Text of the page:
For centuries, a patriarchal system of control has kept women in spiritual captivity through distortion of the Scriptures. It’s time to debunk the myths. We live in the 21st century, but if we’re honest we have to admit that in some ways the church is still in the Dark Ages—especially when we look at the way we treat women. Even though the Scriptures never portray women as secondary to men, our male-dominated religious system still promotes biblical misinterpretations of female inferiority. Women are tired of this, and as a man, so am I—because such demeaning attitudes don’t reflect God’s heart. Jesus challenged gender prejudice at its core when He directed so much of His ministry toward women. In a Middle Eastern culture that considered women mere property, He healed women, discipled them and commissioned them to minister. Yet today we spend much of our energy denying them opportunities—and using the Bible to defend our prohibitions. I’ve identified 10 erroneous views about women that have been circulated in the church, preached from pulpits and written in the study notes of popular Bible translations for too long. I believe we must debunk these lies if we want to see the church released to fulfill the Great Commission. Read more
So what does a good marriage look like anyway? How are a husband and wife supposed to relate to each other? Is it a command and control relationship with the husband being like the general to the wife’s sergeant? Or does it have a softer look, more like a generous boss to a competent secretary? There’s always the model of the valiant knight to the damsel in perpetual distress, of course. And then there are variations on the idea of marriage as a team. But what kind of a team are we talking about? Is it more like a tug-of-war team with both husband and wife using their muscles to pull on the same end of the rope? Or like a baseball team with one partner polishing pitching skills while the other perfects catching? Read more
To fully understand a book, it's a good idea to start reading at the beginning because you usually get a focus there for what follows. The same is true of the Bible. To really understand what it's all about, you need to begin with the Beginning. That gives you a perspective on cosmic and human history that puts the rest of Scripture in focus. We then see the Bible "through the Lens of Eden," as Mildred Enns Toews from Winnipeg, Manitoba says.   Read more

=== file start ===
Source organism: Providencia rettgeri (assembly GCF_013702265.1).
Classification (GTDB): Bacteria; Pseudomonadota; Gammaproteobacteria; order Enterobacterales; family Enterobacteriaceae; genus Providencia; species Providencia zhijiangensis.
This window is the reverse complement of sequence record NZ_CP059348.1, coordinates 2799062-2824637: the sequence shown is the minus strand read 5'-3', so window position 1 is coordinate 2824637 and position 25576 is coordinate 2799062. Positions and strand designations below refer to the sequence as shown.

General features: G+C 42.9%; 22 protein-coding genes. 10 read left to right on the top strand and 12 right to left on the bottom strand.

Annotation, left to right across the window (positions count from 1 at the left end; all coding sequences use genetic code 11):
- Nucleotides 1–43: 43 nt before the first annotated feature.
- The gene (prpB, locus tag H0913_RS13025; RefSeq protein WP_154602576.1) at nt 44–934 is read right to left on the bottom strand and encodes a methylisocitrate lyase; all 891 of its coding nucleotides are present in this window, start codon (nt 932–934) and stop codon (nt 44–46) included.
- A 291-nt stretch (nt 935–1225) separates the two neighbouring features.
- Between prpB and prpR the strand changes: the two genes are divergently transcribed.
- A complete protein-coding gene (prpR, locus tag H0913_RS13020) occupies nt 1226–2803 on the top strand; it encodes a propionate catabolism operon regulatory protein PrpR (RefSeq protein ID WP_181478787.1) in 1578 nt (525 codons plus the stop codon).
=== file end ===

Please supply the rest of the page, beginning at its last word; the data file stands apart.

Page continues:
There is indeed a noticeable increase in rhetoric from the conservative wing of the church calling for rigid roles for men and women, in effect defining activities in home, church, and society primarily by gender. And very often this rhetoric claims to be representing a Christian world view, thus – at first glance -making its conclusion seem ironclad. Well, any of you who have read my book, EQUAL TO SERVE, know that I am a questionasker. Therefore I ask: What is a Christian world view? Surely it must be more than a televangelist's cliché or an empty religious slogan. A Christian world view must mean a basic, scriptural way of looking at life that will cut across denominational particularities or emotional bias or cultural pressures. So let's explore the matter to see if there is a broad outline to our Christian world view that we can establish before we go on to those particularities, or deal with that emotional bias or cultural pressure. Certainly if someone stopped you or me and said, "Define a Christian world view," we would not begin with particulars but would start with the broader basics. So let's ask some questions about those basics, and see if our answers will shed light on this particular matter of gender roles. Read more
Biblical feminists, as opposed to other feminists outside and within the church, accept the full authority of all Scripture for all the people of God. But they recognize, with all modern people, that we do not absorb Scripture in its pure form into our understanding. Like anything else we read, reading Scripture is an interpretive process. In other words, while Scripture is perfect, our understanding of it is limited. It is limited by the tradition in which we receive it – how it has been interpreted for us by others. It is limited by human incapacity to completely understand God. In other words, there is no error in the Word of God, but there may be error in how we interpret it.   Read more